Your loved one just died–what should you do now?

We recognize that this is a very difficult time for you and your family having just lost a loved one.  The process to administer an estate after a loved one dies can seem overwhelming.  For some clients, the stress of meeting with the attorney shortly after the passing is too much.  For others, they feel reassured to start the legal process, often while other family members are in the area.  We are available to meet with you to discuss the basic steps of the estate administration either immediately after the passing or within the first month.  We recommend that the first meeting be within the first month of the passing.

Although you do not need to meet with us immediately, there are some decisions which have to be made immediately.  The questions most often asked are: “How do I get death certificates? and How many death certificates do I need?”  Typically the funeral home will assist you with obtaining death certificates.  It is important to review the form with the submitted death certificate information.  Of particular importance are the spellings of names, and the decedent’s social security number.  For most estates, at least five (5) certified death certificates are needed, and often we recommend that ten (10) be requested.  The exact number will depend on the types of assets the decedent owned and the process which will be used to administer the estate.  Should you find you need more death certificates later, we can assist you with ordering more from the county.

The process to administer a deceased person’s estate will depend on the type of Estate Planning documents the decedent had.  If the decedent had no documents or just a will, the estate will most likely need to pass through Probate.  If the decedent had a living or revocable trust, then a Trust Administration will need to be commenced.  The estate administration process depends not only on the type of documents, but also the type of assets the decedent owned.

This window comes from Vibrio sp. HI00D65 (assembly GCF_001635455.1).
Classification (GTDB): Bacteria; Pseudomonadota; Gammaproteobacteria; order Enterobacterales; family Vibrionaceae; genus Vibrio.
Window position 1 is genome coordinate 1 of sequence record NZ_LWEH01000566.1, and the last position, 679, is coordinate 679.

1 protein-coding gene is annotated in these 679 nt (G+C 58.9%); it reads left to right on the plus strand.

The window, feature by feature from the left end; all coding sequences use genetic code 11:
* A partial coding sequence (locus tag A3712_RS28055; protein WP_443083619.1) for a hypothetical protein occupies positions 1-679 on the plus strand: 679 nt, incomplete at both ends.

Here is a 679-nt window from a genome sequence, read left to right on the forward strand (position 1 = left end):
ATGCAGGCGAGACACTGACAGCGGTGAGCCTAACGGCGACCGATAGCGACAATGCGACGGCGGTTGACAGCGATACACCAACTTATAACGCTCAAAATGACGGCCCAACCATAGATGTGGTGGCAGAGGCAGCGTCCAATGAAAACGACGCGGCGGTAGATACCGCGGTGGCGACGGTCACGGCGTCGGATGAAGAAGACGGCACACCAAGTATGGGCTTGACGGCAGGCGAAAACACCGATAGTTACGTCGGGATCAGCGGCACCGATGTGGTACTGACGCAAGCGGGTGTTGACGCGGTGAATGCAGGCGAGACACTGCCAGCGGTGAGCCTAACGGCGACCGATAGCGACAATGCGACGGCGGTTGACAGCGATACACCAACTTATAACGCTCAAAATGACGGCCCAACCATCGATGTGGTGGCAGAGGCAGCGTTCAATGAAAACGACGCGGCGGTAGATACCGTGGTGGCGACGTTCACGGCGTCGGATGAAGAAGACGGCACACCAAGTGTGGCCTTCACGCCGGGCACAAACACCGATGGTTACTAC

At the first meeting, we will request that you bring the originals of all estate planning documents, as well as a certified death certificate. The type of estate planning documents will dictate the process required to administer the estate, as well as the type of assets and the title of those assets.   In order to review the type of estate administration work which will be necessary, we will need copies of all asset statements which cover or are as close to the date of death as possible.  Information relating to life insurance, retirement accounts, annuities and other assets which may have named beneficiaries should also be provided.  Upon review of all of the information, we can then provide you with the guidance necessary to administer the estate efficiently with the least amount of stress for you.

* The information contained in this Blog is intended for general information and educational purposes only and does not constitute legal advice or an opinion of counsel.